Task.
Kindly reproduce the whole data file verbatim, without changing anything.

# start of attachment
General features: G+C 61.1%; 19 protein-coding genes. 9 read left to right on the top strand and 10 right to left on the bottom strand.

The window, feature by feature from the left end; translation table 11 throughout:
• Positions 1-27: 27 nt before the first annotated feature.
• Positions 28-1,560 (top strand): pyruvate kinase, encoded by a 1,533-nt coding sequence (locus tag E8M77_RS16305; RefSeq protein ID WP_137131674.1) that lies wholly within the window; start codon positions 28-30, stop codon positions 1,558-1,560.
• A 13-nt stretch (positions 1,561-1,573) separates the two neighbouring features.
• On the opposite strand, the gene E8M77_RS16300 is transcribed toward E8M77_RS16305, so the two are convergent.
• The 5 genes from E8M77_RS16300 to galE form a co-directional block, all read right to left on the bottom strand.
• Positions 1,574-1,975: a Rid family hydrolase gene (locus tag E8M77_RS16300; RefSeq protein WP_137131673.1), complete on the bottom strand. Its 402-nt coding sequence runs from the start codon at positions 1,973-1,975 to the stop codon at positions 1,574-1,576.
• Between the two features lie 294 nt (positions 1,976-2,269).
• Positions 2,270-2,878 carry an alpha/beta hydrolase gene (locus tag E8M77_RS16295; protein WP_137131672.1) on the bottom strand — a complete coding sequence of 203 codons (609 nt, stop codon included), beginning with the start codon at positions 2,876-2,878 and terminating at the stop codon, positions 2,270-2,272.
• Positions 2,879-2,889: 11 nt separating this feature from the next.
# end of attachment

General features: G+C 61.1%; 19 protein-coding genes. 9 read left to right on the top strand and 10 right to left on the bottom strand.

The window, feature by feature from the left end; translation table 11 throughout:
• Positions 1-27: 27 nt before the first annotated feature.
• Positions 28-1,560 (top strand): pyruvate kinase, encoded by a 1,533-nt coding sequence (locus tag E8M77_RS16305; RefSeq protein ID WP_137131674.1) that lies wholly within the window; start codon positions 28-30, stop codon positions 1,558-1,560.
• A 13-nt stretch (positions 1,561-1,573) separates the two neighbouring features.
• On the opposite strand, the gene E8M77_RS16300 is transcribed toward E8M77_RS16305, so the two are convergent.
• The 5 genes from E8M77_RS16300 to galE form a co-directional block, all read right to left on the bottom strand.
• Positions 1,574-1,975: a Rid family hydrolase gene (locus tag E8M77_RS16300; RefSeq protein WP_137131673.1), complete on the bottom strand. Its 402-nt coding sequence runs from the start codon at positions 1,973-1,975 to the stop codon at positions 1,574-1,576.
• Between the two features lie 294 nt (positions 1,976-2,269).
• Positions 2,270-2,878 carry an alpha/beta hydrolase gene (locus tag E8M77_RS16295; protein WP_137131672.1) on the bottom strand — a complete coding sequence of 203 codons (609 nt, stop codon included), beginning with the start codon at positions 2,876-2,878 and terminating at the stop codon, positions 2,270-2,272.
• Positions 2,879-2,889: 11 nt separating this feature from the next.